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Public Sees Harm in Exaggerating, Downplaying COVID-19 Threat
Politics

Public Sees Harm in Exaggerating, Downplaying COVID-19 Threat

by Jeffrey M. Jones and Zacc Ritter
Public Sees Harm in Exaggerating, Downplaying COVID-19 Threat

Story Highlights

  • 78% agree that downplaying threat causes public health risks
  • 74% say exaggerating threat causes unnecessary harm to individuals, U.S.
  • Public values media's watchdog role for coronavirus response

WASHINGTON, D.C. -- Media bias is a great concern for Americans, and the implications of such bias for society are magnified when the nation is in crisis, such as the current coronavirus pandemic. A new Gallup/Knight Foundation survey finds that a majority of Americans are concerned about biased news coverage of the coronavirus situation, including reporting that downplays the threat but also reporting that exaggerates it.

Democrats and Republicans diverge on whether exaggerating or downplaying the coronavirus threat is the greater risk. However, they generally agree that the crisis is worse than it needed to be, and that the news media should not wait for the crisis to ease before reporting on official actions that exacerbated the coronavirus situation.

These results are from an April 14-20 Gallup/Knight Foundation survey focused on the coronavirus situation, part of Knight Foundation's Trust, Media and Democracy initiative.

Public About Equally Likely to See Harm in Downplaying, Exaggerating Threat

Americans believe it is critical for the news media to accurately assess the threat of the coronavirus to the nation and to individuals. They widely perceive that real harm is done to the country by overstating, or understating, the threat.

Specifically, 78% of Americans strongly (60%) or somewhat agree (18%) that "any news organization that attempts to downplay the threat of the coronavirus puts the health of the public in jeopardy." But nearly as many, 74%, strongly (50%) or somewhat agree (24%) that "any news organization that attempts to exaggerate the threat of the coronavirus causes unnecessary harm to individuals and the country."

Partisanship informs what type of skewed coverage is considered harmful. More than twice as many Democrats (84%) as Republicans (35%) "strongly agree" that coverage downplaying the threat is harmful, although majorities of all party groups at least somewhat agree.

Bar graph. Americans’ views on whether downplaying COVID-19 threatens public health, by political affiliation.

By contrast, twice as many Republicans (68%) as Democrats (34%) "strongly agree" that coverage exaggerating the threat is harmful. Again, majorities of all party groups strongly or somewhat agree.

Bar graph. Americans’ views on whether exaggerating COVID-19 threatens public health, by political affiliation.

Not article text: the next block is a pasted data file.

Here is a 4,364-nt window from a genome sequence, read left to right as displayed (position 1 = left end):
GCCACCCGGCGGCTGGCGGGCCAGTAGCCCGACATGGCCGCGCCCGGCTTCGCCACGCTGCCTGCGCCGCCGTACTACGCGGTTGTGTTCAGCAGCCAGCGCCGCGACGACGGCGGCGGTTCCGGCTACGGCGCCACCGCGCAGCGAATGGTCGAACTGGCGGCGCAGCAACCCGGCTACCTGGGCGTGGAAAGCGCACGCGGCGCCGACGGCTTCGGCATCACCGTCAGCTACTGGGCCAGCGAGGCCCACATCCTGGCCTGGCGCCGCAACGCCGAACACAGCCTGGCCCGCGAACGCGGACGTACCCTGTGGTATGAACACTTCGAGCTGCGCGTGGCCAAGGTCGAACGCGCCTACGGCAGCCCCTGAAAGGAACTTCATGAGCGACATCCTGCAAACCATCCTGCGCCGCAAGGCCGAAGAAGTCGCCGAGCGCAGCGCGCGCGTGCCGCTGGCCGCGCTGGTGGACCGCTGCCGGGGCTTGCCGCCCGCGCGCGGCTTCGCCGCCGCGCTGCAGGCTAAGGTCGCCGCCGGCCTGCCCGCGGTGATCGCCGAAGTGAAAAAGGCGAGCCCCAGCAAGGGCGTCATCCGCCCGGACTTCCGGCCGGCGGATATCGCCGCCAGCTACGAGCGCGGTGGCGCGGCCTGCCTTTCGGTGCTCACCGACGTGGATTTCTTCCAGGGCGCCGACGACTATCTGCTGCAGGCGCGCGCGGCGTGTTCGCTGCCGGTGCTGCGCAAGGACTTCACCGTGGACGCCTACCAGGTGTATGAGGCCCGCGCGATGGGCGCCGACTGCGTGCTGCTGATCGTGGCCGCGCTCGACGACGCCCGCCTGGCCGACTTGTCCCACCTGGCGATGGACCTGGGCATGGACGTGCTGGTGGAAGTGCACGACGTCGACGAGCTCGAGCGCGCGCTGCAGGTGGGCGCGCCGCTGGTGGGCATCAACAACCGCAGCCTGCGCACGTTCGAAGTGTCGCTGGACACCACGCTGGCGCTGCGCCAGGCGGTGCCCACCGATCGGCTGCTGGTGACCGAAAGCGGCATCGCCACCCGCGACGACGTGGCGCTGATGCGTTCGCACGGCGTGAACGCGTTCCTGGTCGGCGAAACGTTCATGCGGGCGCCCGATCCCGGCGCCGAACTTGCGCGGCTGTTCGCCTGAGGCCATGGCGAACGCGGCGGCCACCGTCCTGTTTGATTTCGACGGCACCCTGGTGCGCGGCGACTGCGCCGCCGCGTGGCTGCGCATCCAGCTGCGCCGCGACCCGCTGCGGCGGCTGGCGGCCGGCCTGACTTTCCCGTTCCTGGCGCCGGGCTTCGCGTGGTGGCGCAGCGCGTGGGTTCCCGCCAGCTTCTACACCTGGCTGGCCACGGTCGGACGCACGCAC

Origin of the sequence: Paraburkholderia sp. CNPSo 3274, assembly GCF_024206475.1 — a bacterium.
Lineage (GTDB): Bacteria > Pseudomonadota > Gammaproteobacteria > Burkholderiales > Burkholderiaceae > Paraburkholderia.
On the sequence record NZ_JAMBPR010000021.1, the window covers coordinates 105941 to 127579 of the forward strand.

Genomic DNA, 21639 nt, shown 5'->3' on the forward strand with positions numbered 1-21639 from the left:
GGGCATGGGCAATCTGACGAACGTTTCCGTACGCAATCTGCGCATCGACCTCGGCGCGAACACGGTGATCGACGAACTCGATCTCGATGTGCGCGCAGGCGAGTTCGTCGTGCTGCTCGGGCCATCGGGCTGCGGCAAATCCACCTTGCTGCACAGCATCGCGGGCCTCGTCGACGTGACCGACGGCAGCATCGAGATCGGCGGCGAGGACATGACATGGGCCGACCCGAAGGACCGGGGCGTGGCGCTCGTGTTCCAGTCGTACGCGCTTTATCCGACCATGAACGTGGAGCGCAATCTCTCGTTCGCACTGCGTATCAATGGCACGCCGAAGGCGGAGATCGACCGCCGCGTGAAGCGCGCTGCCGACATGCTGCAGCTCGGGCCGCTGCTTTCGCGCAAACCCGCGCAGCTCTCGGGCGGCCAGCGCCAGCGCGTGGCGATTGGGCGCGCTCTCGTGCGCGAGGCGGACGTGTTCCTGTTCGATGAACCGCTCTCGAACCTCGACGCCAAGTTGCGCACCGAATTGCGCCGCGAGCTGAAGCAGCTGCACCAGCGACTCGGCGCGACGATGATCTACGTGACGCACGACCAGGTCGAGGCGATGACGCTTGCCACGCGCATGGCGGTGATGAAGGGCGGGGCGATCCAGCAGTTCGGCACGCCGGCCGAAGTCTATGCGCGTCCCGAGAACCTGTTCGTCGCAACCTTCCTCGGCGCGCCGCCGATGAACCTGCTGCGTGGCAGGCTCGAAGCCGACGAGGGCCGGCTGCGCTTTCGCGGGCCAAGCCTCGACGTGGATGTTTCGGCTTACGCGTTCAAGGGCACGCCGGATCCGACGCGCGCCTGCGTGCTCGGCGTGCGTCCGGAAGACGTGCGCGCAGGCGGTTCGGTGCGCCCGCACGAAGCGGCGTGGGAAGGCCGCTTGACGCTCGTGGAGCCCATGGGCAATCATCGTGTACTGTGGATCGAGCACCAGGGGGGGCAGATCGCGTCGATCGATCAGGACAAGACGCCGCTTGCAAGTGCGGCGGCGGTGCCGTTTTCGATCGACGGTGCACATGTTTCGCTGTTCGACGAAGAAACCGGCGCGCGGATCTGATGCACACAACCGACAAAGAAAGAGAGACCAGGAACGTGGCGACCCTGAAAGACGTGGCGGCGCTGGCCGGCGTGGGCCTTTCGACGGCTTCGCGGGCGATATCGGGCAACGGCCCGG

Partisans Agree: Situation Worse Than Necessary, Missteps Should Be Reported

Americans, including those from all party perspectives, largely agree that the harm the coronavirus has caused to public health and U.S. society is worse than it needed to be. They also agree that the media should report now -- rather than after the crisis subsides -- on any statements or actions made by government officials that contributed to the problem.

Seventy-two percent of Americans strongly agree (40%) or agree (32%) that the harm resulting from COVID-19 is worse than necessary. The percentages of party groups who agree range from 68% to 76%, with strong agreement similar among Democrats, independents and Republicans.

Bar graph. Americans’ views on whether the harm from COVID-19 has been worse than it need to be, by political affiliation.

Asked to choose among various scenarios for when -- or if -- news media should cover statements or actions from officials that contributed to making the crisis worse, 77% say the media should report on those immediately. This opinion is shared by solid majorities of Democrats, independents and Republicans.

Eleven percent say the media should wait to cover that information until the worst of the crisis is over, but should report before the fall elections. Just 2% say the media should wait, including until after the elections. Nine percent -- including 18% of Republicans -- say the media should not report such information at all.

Bar graph. How Americans want the media to report on COVID-19, by political affiliation.

Implications

Americans have been more likely to disapprove than approve of the news media's response to the coronavirus situation at a time when most other institutions' responses have been rated more positively than negatively. This may indicate that people do not see the media as getting coronavirus coverage quite right -- either drifting too far in the direction of downplaying the threat or too far in the direction of exaggerating it.

The public recognizes the stakes are higher in coronavirus coverage, likely more than for other issues, given the pandemic's impact on public health, the U.S. economy and Americans' wellbeing.

To the extent Americans believe the media is going too far to downplay or to play up the coronavirus, they may see the media -- in addition to elected leaders and public health officials -- as responsible for making the crisis worse than it needed to be.

Nevertheless, the public still appears to value the media's watchdog role in investigating the decisions and statements made by public leaders and the extent to which those contributed to making the coronavirus situation worse than it could have been.


Gallup https://news.gallup.com/poll/298307/public-sees-harm-exaggerating-downplaying-covid-threat.aspx
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